To detect β-actin or ADF transcripts specifically, fixed permeabilized cells were hybridized with 10 ng antisense probe per coverslip in hybridization buffer containing 20 μg E. coli tRNA, 50% formamide, 2× SSC, 0.2% BSA, 5 mM EDTA, 0.1% Tween 20 and 0.1 mg ml–1 heparin sodium salt. Hybridization was performed a chamber humidified with 50% formamide/2× SSC at 65°C for 5 hours. Coverslips were washed once in 50% formamide/2× SSC for 20 minutes at room temperature and then twice in 2× SSC for 10 minutes at room temperature. Hybridized probes were detected by an indirect tyramide signal amplification system (NEN, Boston, MA) according to the manufacturer's protocol. Horseradish-peroxidase-conjugated anti-digoxigenin antibody (Roche Molecular Biochemicals, Indianapolis, IN) was added and then first round enzymatic amplification was performed by adding tyramide-biotin. After addition of horseradish-peroxidase-conjugated streptavidin, a second round of enzymatic amplification was performed by adding tyramide-Cy3. Fluorescent Cy3 signals were observed through a Cy3 filter set and photographed with Kodak Technical Pan film or collected as digital images using a Hamamatsu cooled CCD camera (C4742-95) and Metamorph imaging software (Universal Imaging, West Chester, PA). Kodak TMAX 400 or Kodak Technical Pan negatives were scanned using a Sprint Scan 35 (Polaroid, Cambridge, MA) and images were captured with Adobe Photoshop graphic software (Adobe Systems, San Jose, CA). The contrast and brightness of all fluorescent images in each figure were adjusted identically to avoid distortion of relative signal intensities.

Several negative control experiments were carried out to confirm the specificity of in situ hybridization. First, to test for nonspecific binding of RNA probes, sense RNA probes were hybridized in parallel to antisense probes. Second, antisense probes of the neomycin resistance gene (expressed only in prokaryotes) were hybridized. Third, fixed cultures were treated with an RNase mixture (0.2 mg ml–1 RNase A, 0.2 mg ml–1 RNase T1, 100 U ml–1 RNase T2) or RNase One (Promega, Madison, WI) for 30 minutes to 2 hours at 37°C prior to hybridization of antisense probes. Fourth, labeled antisense probes that gave positive signals were subjected to competition with unlabeled antisense RNA probes in the same hybridization solution.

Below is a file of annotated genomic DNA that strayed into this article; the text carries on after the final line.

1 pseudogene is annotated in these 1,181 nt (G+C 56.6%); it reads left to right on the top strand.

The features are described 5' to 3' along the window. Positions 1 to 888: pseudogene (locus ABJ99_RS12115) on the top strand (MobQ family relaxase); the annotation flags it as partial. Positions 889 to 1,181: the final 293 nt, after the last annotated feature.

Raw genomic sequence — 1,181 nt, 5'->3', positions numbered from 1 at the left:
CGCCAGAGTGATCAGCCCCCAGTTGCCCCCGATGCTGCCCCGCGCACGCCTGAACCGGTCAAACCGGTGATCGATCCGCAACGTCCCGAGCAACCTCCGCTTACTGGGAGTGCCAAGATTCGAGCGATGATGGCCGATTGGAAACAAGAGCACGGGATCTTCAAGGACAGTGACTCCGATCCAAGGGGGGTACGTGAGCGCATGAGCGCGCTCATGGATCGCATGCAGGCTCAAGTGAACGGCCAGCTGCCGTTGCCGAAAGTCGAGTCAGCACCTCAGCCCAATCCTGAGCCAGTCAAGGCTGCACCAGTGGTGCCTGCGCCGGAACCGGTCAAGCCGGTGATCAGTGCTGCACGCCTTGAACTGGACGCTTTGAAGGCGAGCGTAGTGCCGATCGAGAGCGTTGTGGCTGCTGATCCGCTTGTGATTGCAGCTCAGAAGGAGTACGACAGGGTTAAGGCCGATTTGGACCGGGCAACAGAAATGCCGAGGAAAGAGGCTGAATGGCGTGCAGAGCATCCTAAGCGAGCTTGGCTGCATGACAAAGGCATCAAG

Statistical analysis

Neurons having at least one axon longer than 100 μm were scored in randomly selected fields from at least two different experiments using 60× objective lens and epifluorescent optics. Specific fluorescent puncta were counted in four different regions of each axon: branch points, varicosities, growth cones and the rest of the axonal shaft. The proportion of the puncta found in each subcellular region was calculated. In order to find the number of puncta per unit area or unit volume of each region, actual numbers of puncta at each subcellular region were divided by the average area or volume of each subcellular region calculated from digital images using Metamorph imaging software (Universal Imaging, West Chester, PA). A two-tailed Student's t test was performed to compare the axonal shaft with other subcellular regions and an ANOVA was performed to compare all subcellular regions with each other. For neurons with more than one axon, the number of axons having signal puncta was counted in each cell and a ψ2 goodness-of-fit test was performed to see whether signal puncta were distributed randomly among axons.

Metabolic labeling of ganglia and axonal halos